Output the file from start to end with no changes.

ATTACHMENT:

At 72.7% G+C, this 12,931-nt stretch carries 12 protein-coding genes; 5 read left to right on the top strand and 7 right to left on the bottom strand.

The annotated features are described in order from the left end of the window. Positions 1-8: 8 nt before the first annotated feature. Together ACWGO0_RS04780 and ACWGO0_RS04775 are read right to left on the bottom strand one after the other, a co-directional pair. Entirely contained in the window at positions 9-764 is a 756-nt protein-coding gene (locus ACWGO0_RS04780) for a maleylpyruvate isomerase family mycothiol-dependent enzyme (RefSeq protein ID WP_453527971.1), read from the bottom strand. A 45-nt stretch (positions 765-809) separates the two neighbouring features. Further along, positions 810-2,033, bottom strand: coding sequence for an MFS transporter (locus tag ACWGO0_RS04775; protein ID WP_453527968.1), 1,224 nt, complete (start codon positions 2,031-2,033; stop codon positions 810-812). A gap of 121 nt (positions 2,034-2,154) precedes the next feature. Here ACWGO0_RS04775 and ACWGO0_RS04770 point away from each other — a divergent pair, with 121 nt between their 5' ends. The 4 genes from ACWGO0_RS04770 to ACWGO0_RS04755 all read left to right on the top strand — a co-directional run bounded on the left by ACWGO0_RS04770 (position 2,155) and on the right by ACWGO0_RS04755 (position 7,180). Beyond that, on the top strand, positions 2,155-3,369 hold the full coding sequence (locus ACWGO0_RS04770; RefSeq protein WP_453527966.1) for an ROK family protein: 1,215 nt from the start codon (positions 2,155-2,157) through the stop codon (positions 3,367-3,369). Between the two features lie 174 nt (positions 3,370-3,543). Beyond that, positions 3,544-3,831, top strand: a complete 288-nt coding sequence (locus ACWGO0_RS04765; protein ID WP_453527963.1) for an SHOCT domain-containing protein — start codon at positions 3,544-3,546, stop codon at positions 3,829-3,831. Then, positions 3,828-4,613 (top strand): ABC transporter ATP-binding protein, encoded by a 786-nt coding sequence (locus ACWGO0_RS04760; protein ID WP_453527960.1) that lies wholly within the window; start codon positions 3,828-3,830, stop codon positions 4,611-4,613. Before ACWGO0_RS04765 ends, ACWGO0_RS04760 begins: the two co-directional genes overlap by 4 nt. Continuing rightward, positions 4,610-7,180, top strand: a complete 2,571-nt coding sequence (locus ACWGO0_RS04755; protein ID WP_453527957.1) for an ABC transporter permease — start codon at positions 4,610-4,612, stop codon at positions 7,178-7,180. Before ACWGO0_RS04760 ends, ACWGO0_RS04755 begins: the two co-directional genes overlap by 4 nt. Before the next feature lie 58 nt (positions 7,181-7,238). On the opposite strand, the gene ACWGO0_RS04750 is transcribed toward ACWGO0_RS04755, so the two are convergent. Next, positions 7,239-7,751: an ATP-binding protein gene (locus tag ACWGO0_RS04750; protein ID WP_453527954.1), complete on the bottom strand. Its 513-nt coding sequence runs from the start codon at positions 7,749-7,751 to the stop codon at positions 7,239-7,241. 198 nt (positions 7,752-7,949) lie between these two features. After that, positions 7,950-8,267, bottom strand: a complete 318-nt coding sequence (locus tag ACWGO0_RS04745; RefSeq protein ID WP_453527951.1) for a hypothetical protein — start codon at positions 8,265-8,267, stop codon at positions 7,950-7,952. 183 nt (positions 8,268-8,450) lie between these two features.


At 72.7% G+C, this 12,931-nt stretch carries 12 protein-coding genes; 5 read left to right on the top strand and 7 right to left on the bottom strand.

The annotated features are described in order from the left end of the window. Positions 1-8: 8 nt before the first annotated feature. Together ACWGO0_RS04780 and ACWGO0_RS04775 are read right to left on the bottom strand one after the other, a co-directional pair. Entirely contained in the window at positions 9-764 is a 756-nt protein-coding gene (locus ACWGO0_RS04780) for a maleylpyruvate isomerase family mycothiol-dependent enzyme (RefSeq protein ID WP_453527971.1), read from the bottom strand. A 45-nt stretch (positions 765-809) separates the two neighbouring features. Further along, positions 810-2,033, bottom strand: coding sequence for an MFS transporter (locus tag ACWGO0_RS04775; protein ID WP_453527968.1), 1,224 nt, complete (start codon positions 2,031-2,033; stop codon positions 810-812). A gap of 121 nt (positions 2,034-2,154) precedes the next feature. Here ACWGO0_RS04775 and ACWGO0_RS04770 point away from each other — a divergent pair, with 121 nt between their 5' ends. The 4 genes from ACWGO0_RS04770 to ACWGO0_RS04755 all read left to right on the top strand — a co-directional run bounded on the left by ACWGO0_RS04770 (position 2,155) and on the right by ACWGO0_RS04755 (position 7,180). Beyond that, on the top strand, positions 2,155-3,369 hold the full coding sequence (locus ACWGO0_RS04770; RefSeq protein WP_453527966.1) for an ROK family protein: 1,215 nt from the start codon (positions 2,155-2,157) through the stop codon (positions 3,367-3,369). Between the two features lie 174 nt (positions 3,370-3,543). Beyond that, positions 3,544-3,831, top strand: a complete 288-nt coding sequence (locus ACWGO0_RS04765; protein ID WP_453527963.1) for an SHOCT domain-containing protein — start codon at positions 3,544-3,546, stop codon at positions 3,829-3,831. Then, positions 3,828-4,613 (top strand): ABC transporter ATP-binding protein, encoded by a 786-nt coding sequence (locus ACWGO0_RS04760; protein ID WP_453527960.1) that lies wholly within the window; start codon positions 3,828-3,830, stop codon positions 4,611-4,613. Before ACWGO0_RS04765 ends, ACWGO0_RS04760 begins: the two co-directional genes overlap by 4 nt. Continuing rightward, positions 4,610-7,180, top strand: a complete 2,571-nt coding sequence (locus ACWGO0_RS04755; protein ID WP_453527957.1) for an ABC transporter permease — start codon at positions 4,610-4,612, stop codon at positions 7,178-7,180. Before ACWGO0_RS04760 ends, ACWGO0_RS04755 begins: the two co-directional genes overlap by 4 nt. Before the next feature lie 58 nt (positions 7,181-7,238). On the opposite strand, the gene ACWGO0_RS04750 is transcribed toward ACWGO0_RS04755, so the two are convergent. Next, positions 7,239-7,751: an ATP-binding protein gene (locus tag ACWGO0_RS04750; protein ID WP_453527954.1), complete on the bottom strand. Its 513-nt coding sequence runs from the start codon at positions 7,749-7,751 to the stop codon at positions 7,239-7,241. 198 nt (positions 7,752-7,949) lie between these two features. After that, positions 7,950-8,267, bottom strand: a complete 318-nt coding sequence (locus tag ACWGO0_RS04745; RefSeq protein ID WP_453527951.1) for a hypothetical protein — start codon at positions 8,265-8,267, stop codon at positions 7,950-7,952. 183 nt (positions 8,268-8,450) lie between these two features.